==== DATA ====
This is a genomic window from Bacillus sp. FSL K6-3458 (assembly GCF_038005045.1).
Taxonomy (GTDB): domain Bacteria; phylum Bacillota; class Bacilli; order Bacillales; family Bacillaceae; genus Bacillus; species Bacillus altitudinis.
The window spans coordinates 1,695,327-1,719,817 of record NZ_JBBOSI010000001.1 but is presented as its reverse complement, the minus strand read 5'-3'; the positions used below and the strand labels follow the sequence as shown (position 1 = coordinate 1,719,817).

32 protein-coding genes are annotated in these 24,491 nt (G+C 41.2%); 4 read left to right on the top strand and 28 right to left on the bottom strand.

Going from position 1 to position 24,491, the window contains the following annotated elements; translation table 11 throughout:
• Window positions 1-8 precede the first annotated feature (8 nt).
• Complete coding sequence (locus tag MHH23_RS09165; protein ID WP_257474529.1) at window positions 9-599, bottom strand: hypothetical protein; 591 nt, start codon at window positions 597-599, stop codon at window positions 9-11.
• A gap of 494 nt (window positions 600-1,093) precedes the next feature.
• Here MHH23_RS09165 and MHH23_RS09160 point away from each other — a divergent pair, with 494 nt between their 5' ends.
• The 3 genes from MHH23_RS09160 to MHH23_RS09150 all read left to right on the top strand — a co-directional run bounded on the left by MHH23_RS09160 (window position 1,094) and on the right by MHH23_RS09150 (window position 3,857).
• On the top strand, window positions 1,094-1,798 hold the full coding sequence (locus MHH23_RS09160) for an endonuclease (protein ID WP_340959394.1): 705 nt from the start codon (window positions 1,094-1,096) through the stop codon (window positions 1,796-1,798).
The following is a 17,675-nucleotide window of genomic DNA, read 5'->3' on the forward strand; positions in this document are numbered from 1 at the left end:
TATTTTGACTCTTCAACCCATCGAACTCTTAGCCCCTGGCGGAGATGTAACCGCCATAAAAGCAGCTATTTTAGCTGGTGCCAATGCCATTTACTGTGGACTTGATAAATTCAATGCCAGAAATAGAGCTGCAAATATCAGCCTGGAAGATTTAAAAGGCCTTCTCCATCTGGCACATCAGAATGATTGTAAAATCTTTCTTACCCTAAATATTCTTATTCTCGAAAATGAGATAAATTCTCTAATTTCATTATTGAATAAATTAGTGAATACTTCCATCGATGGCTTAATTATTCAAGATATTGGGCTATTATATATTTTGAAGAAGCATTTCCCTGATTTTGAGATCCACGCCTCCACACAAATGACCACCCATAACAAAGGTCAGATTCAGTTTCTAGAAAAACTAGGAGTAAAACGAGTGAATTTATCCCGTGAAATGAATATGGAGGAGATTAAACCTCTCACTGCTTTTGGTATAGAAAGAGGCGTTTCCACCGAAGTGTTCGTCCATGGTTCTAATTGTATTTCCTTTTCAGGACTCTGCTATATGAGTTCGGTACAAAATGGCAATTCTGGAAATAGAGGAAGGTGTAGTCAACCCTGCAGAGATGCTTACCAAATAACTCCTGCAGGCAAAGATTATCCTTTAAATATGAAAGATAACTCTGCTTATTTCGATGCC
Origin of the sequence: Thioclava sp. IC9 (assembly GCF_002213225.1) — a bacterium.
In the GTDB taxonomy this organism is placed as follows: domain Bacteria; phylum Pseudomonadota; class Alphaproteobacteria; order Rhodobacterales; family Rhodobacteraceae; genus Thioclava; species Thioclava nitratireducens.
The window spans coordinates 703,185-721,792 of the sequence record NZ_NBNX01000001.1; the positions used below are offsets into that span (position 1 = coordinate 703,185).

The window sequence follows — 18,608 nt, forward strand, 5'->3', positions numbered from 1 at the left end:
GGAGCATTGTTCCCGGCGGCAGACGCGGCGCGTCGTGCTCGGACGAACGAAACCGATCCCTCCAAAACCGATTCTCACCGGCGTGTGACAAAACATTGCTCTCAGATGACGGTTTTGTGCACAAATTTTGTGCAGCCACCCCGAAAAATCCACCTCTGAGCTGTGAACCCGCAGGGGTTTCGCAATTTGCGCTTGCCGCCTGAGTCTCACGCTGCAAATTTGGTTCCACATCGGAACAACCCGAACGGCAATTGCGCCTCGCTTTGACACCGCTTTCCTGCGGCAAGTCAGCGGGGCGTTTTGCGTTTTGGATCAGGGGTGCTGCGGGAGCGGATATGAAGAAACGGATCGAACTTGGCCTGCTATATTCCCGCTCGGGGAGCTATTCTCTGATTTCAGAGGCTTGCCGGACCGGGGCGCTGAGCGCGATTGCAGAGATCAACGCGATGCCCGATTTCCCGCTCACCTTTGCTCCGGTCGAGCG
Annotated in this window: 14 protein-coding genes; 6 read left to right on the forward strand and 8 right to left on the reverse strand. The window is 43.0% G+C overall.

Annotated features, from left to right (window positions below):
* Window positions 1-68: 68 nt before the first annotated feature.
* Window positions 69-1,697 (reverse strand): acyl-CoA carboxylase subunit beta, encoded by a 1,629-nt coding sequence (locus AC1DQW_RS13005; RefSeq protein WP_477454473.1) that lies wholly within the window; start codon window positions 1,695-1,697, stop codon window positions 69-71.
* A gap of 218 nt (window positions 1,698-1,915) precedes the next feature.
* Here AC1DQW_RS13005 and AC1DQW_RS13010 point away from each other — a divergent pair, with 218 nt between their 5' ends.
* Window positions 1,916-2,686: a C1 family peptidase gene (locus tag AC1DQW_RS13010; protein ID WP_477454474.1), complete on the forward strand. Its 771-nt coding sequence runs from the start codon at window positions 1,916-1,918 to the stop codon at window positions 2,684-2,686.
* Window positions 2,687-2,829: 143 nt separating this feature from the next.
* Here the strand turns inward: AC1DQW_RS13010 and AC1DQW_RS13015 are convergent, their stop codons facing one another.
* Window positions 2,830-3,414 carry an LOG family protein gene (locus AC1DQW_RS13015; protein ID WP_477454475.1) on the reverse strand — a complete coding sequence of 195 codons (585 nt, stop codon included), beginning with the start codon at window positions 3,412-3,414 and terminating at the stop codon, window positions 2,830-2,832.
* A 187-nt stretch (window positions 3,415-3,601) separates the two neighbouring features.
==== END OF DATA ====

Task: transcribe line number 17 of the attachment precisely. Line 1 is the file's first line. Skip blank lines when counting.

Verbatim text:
The window sequence follows — 18,608 nt, forward strand, 5'->3', positions numbered from 1 at the left end: